Powering Strong Communities

Garden City, Kansas, Utility Completes Master Plan, Focuses on Maintaining High Levels of Reliability

In a recent Q&A with Public Power Current, Mike Muirhead, Public Utilities Director for the public power community of Garden City, Kansas, detailed a recently completed master plan for the city’s utility, as well as the steps that the Garden City utility has taken to improve reliability for the city while he has served as Public Utilities Director.

“We just recently completed a master plan for the electric utility to serve as a guide for the next several years and provide continuity for newer staff that will soon come on board,” Muirhead said when asked to detail ongoing or recently completed Garden City utility projects.

He also noted that there has been an upgrade to utility billing software, which he compared to “going from a 56 Chevy model to a 2024 hybrid SUV with all the bells and whistles.”

In addition, Muirhead noted that the utility has completed the installation of a dual feed load of 12 megawatts for a large industrial customer “and continue to install the necessary facilities for residential development as the Governing Body has a goal of an additional 3,000 residential units by 2030.”


During his tenure as Public Utilities Director, the Garden City utility has been recognized as a Reliable Public Power Provider by APPA.

Muirhead has served in his current role at Garden City since 2010.

In the Q&A, Muirhead detailed the steps that the Garden City utility has taken to improve reliability for the city while he has served as Public Utilities Director.

The dedication to service by utility employees, “which is one of our core values,” has had the biggest impact on improving reliability through additional training, “allowing them to tour other larger municipal electric systems and to have input into system modifications,” Muirhead said.

“We have upgraded our AMI and SCADA systems, started a pole testing and replacement program, and have replaced over 250 poles that needed attention,” he noted.

Utility staff now have direct access to substation breakers “for a much faster response time by eliminating the need to go through the electric coop for delivery of power.”

The utility is also continuing to work on voltage conversion plans and the conversion of portions of the overhead system to underground “where everything is placed in conduit,” he said.

Muirhead has various areas of responsibilities which include strategic planning for developing long-term plans and goals for the electric utility, aligning them with the overall objectives of the City of Garden City, with the overall objective of ensuring smooth and efficient operations, including the generation, transmission, and distribution of electricity.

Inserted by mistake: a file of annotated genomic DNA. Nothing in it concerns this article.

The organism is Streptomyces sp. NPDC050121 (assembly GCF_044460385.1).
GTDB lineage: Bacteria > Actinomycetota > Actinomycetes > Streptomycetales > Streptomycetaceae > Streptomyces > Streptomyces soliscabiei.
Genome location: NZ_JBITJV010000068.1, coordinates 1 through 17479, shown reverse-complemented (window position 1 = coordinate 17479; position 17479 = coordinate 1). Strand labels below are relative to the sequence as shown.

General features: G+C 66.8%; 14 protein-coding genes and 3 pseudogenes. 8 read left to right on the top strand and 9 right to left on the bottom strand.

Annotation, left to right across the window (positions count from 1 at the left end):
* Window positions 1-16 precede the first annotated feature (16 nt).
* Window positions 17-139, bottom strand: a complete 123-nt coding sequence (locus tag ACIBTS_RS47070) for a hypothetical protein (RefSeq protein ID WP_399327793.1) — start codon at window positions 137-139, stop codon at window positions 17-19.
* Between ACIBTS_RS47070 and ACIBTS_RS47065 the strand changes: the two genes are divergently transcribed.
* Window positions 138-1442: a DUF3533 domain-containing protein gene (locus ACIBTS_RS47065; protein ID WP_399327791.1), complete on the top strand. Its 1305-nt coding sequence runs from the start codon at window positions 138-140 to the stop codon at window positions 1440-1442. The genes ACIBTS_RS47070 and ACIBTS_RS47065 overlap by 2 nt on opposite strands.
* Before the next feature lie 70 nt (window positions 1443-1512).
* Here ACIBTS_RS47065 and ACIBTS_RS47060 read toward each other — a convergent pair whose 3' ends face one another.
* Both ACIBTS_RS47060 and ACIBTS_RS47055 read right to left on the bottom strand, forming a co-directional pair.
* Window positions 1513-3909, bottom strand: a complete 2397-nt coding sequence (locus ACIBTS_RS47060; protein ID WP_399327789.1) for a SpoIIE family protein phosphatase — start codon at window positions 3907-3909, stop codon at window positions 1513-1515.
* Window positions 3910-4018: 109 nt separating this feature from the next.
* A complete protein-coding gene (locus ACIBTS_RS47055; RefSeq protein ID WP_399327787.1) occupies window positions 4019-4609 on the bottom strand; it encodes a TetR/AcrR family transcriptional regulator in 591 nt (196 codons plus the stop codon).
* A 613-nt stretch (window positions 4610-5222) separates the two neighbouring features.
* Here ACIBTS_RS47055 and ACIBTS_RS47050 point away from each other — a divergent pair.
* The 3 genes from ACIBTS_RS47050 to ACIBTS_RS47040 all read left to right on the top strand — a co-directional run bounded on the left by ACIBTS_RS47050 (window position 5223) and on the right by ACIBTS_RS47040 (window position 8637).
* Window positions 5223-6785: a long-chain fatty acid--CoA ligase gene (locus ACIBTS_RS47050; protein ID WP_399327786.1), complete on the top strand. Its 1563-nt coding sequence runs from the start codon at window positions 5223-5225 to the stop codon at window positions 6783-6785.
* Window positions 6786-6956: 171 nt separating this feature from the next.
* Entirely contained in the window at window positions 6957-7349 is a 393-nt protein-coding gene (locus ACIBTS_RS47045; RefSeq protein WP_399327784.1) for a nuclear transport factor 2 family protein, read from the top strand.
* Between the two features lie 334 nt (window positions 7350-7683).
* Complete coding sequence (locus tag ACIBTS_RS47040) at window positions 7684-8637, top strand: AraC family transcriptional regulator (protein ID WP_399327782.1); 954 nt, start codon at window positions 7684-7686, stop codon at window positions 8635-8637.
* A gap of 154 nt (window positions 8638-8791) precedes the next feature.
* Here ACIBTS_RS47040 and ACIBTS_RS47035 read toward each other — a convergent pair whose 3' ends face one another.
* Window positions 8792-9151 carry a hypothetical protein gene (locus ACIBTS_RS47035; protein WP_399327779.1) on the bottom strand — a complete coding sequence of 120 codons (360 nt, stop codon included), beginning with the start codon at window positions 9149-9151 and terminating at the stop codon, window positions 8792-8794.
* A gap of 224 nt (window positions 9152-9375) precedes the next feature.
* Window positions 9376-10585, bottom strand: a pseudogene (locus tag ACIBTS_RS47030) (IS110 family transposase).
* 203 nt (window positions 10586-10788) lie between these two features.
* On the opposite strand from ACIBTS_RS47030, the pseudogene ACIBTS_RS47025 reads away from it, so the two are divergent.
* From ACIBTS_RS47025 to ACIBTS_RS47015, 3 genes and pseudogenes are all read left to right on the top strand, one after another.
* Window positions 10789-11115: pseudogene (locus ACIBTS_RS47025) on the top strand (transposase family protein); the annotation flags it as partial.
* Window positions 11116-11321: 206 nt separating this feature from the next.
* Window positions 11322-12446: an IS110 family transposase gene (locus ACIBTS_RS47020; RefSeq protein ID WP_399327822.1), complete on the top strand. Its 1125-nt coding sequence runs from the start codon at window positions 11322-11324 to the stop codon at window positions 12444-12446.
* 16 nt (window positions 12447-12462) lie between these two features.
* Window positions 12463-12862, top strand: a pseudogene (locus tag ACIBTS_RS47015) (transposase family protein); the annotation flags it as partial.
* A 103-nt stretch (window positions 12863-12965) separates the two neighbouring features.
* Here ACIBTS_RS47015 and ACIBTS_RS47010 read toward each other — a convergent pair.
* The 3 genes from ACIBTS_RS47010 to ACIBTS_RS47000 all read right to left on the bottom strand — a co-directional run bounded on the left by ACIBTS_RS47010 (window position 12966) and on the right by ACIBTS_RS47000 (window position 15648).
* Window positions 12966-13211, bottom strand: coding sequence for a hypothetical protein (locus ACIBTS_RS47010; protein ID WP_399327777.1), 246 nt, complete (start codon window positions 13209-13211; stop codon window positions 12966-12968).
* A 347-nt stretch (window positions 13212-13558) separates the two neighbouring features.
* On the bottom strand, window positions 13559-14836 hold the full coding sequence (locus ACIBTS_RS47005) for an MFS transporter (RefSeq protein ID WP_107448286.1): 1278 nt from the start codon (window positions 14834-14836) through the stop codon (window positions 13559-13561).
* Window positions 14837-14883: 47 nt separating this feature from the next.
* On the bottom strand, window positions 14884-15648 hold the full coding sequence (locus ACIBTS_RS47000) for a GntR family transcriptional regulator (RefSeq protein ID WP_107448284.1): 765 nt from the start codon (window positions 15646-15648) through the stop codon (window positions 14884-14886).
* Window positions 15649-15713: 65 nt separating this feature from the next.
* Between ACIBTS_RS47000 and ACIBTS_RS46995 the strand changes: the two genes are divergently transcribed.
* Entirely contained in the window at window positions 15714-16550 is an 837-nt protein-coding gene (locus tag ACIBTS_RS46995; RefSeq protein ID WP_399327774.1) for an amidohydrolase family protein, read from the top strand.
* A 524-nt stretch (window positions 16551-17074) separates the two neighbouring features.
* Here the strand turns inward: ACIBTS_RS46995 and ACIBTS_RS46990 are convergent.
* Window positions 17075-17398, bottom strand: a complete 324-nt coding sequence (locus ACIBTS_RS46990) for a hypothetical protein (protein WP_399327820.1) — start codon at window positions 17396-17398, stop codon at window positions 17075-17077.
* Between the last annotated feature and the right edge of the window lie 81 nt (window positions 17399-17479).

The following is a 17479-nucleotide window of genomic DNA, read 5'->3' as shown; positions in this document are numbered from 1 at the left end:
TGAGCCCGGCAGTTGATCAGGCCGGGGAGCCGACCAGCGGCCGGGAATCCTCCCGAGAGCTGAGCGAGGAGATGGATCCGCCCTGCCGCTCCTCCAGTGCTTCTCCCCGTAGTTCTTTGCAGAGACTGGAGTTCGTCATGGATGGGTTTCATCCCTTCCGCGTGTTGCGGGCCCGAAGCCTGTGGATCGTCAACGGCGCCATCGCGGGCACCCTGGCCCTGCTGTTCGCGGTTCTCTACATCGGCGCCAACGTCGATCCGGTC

“Of course, there is managing the budget of approximately $40 million for the electric utility, monitoring expenses, ensuring financial sustainability, and ensuring compliance with all applicable laws, regulations, and industry standards related to electricity generation and distribution. Plus, with any electric utility, there is planning for the maintenance, repair, and expansion of the electric utility infrastructure, including power plants, substations, transmission lines, and distribution networks,” he said.

In 2023, Muirhead received the Mark Crisson Leadership and Managerial Excellence Award during the American Public Power Association’s National Conference in Seattle, Washington.

The award recognizes managers at a utility, joint action agency, or state or regional association who steer their organizations to new levels of excellence, lead by example, and inspire staff to do better. 

Community Engagement

Muirhead also detailed the ways in which the Garden City utility engages with the Garden City community to make residents aware of the value of public power.

“We have a ‘power town’ that was purchased and set up by our Journeyman Linemen, who provide a safety demonstration for the elementary schools in Garden City,” he noted.

In addition, the utility assists in providing electric power for a “Food Truck Friday,” where several mobile food vendors set up next to a park.

Also, “We have a booth and bucket truck rides during Fall Fest, where 10-15 thousand people attend, and the line for the bucket truck rides extends way up the block.”

Crews also install Christmas decorations and provide the Mayor with a button to push to turn all of the lights on. 

“Perhaps one of the best ways we engage the community is by providing reliable, safe, low-cost electric power for the Garden City community on a 24-hour/365-day need, just as we have done since 1914 when the municipal electric utility was created,” he said.

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